The Morning Fix: Is this it? Gaspin wants to win (or so he says). News Corp. in lead for Travel Channel. Stephen King and Kindle.
After the coffee. Before figuring out why you're not on Fortune's "40 Under 40" power list.
Will this be it? Michael Jackson's last days, captured on film, is hitting the box office. Will "This Is It" be his final monster performance or a let down? More than 1,600 shows have been sold out already for the Sony Pictures release. A sneak peak at the movie and a look at at its prospects from the New York Times and Los Angeles Times.
Gaspin growls. NBC Universal Television Entertainment Chairman Jeff Gaspin has ditched the mantra of his predecessor Ben Silverman and his boss Jeff Zucker that the network is managing for margins, not ratings. In an interview with the Wrap, Gaspin said, "I hope over time we will prove that we are trying to bring NBC back to greatness." What he didn't say was anything about Jay Leno.
Travel budget. News Corp. has emerged as the leading contender to land the Travel Channel, which Cox Communications put on the block earlier this year. According to the Financial Times (registration required) a deal could be done in two weeks for $800 million (that's a lot of frequent flier miles). Other bidders include Scripps Networks.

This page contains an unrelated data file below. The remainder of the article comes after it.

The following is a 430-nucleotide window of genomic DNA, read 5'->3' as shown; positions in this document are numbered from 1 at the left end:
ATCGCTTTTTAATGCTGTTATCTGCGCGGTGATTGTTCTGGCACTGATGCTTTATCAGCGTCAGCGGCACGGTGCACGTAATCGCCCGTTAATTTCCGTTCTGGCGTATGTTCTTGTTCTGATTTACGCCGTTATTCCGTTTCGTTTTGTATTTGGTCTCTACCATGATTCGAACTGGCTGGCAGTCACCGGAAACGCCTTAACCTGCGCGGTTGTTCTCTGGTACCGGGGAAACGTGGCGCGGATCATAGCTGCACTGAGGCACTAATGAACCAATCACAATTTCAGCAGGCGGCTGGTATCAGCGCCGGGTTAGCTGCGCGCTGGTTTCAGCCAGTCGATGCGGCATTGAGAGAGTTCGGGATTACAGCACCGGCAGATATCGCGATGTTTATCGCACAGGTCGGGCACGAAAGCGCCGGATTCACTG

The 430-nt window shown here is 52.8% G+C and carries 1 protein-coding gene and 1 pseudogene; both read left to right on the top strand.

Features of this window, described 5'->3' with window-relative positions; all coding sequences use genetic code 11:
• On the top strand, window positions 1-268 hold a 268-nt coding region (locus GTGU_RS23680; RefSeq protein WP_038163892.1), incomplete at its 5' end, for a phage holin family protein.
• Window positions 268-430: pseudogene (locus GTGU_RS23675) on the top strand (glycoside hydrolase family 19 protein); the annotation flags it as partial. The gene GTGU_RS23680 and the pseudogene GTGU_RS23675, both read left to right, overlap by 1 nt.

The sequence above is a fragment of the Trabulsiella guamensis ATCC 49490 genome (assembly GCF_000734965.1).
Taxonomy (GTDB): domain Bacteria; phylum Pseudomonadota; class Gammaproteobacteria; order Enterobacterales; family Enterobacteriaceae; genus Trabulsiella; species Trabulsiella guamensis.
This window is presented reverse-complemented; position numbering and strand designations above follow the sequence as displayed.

Play nice! SpongeBob and Dora the Explorer have some new playmates. Viacom's Nickelodeon has shelled out $60 million for the rights to "Teenage Mutant Ninja Turtles," the old 1980s TV series and more recently a film franchise. Move comes as Nickelodeon tries to get into action adventure kids' fare and lure more boys, says the Los Angeles Times.
From the Web to TV. And they said it couldn't be done. "Chidren's Hospital," a parody of a medical drama that plays on TheWB.com, has been acquired by Cartoon Network, which will run the episodes in its "Adult Swim" late-night programming block. Details in Variety (read down past the Rob Corddry deal stuff).
Under the dome and off the Kindle. Stephen King's latest book, "Under the Dome," will be available in hardback only for the first six weeks of its release before the e-version is available. King told the Wall Street Journal he wanted to help independent bookstores and national chains, who will sell it for about $35 vs. the less than $10 an e-edition will cost.
Power players. Fortune has released its 40 Under 40 list of big shots, and a few familiar names are on the list, including James Murdoch, Hulu's Jason Kilar, "Family Guy" creator Seth MacFarlane and, yes, Ben Silverman. We're pretty sure the issue went to press after July. Just kidding, Ben!
-- Joe Flint